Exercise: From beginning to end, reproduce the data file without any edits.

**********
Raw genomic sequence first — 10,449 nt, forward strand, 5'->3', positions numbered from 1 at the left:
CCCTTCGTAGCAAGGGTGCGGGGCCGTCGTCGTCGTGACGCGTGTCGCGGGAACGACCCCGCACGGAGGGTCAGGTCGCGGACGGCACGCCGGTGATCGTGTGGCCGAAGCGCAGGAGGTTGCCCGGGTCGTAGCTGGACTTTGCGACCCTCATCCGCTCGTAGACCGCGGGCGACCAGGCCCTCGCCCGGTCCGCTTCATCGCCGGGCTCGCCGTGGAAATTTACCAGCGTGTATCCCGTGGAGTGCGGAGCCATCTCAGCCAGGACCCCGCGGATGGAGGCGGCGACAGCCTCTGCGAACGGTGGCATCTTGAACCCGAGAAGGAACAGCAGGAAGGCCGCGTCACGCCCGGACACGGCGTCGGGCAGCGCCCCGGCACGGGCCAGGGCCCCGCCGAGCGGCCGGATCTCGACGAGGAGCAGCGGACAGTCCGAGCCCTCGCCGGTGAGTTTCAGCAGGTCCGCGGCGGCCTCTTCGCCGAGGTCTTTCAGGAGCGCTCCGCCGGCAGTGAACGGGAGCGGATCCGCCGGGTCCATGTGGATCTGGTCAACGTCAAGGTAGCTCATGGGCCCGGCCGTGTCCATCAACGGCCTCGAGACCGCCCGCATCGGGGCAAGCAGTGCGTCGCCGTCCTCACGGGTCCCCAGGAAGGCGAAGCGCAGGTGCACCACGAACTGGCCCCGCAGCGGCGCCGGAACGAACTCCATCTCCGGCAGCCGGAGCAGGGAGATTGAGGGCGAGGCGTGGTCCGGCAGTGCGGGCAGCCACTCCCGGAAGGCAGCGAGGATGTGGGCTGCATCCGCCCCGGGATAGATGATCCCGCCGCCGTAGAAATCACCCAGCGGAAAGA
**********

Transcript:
Raw genomic sequence first — 10,449 nt, forward strand, 5'->3', positions numbered from 1 at the left:
CCCTTCGTAGCAAGGGTGCGGGGCCGTCGTCGTCGTGACGCGTGTCGCGGGAACGACCCCGCACGGAGGGTCAGGTCGCGGACGGCACGCCGGTGATCGTGTGGCCGAAGCGCAGGAGGTTGCCCGGGTCGTAGCTGGACTTTGCGACCCTCATCCGCTCGTAGACCGCGGGCGACCAGGCCCTCGCCCGGTCCGCTTCATCGCCGGGCTCGCCGTGGAAATTTACCAGCGTGTATCCCGTGGAGTGCGGAGCCATCTCAGCCAGGACCCCGCGGATGGAGGCGGCGACAGCCTCTGCGAACGGTGGCATCTTGAACCCGAGAAGGAACAGCAGGAAGGCCGCGTCACGCCCGGACACGGCGTCGGGCAGCGCCCCGGCACGGGCCAGGGCCCCGCCGAGCGGCCGGATCTCGACGAGGAGCAGCGGACAGTCCGAGCCCTCGCCGGTGAGTTTCAGCAGGTCCGCGGCGGCCTCTTCGCCGAGGTCTTTCAGGAGCGCTCCGCCGGCAGTGAACGGGAGCGGATCCGCCGGGTCCATGTGGATCTGGTCAACGTCAAGGTAGCTCATGGGCCCGGCCGTGTCCATCAACGGCCTCGAGACCGCCCGCATCGGGGCAAGCAGTGCGTCGCCGTCCTCACGGGTCCCCAGGAAGGCGAAGCGCAGGTGCACCACGAACTGGCCCCGCAGCGGCGCCGGAACGAACTCCATCTCCGGCAGCCGGAGCAGGGAGATTGAGGGCGAGGCGTGGTCCGGCAGTGCGGGCAGCCACTCCCGGAAGGCAGCGAGGATGTGGGCTGCATCCGCCCCGGGATAGATGATCCCGCCGCCGTAGAAATCACCCAGCGGAAAGA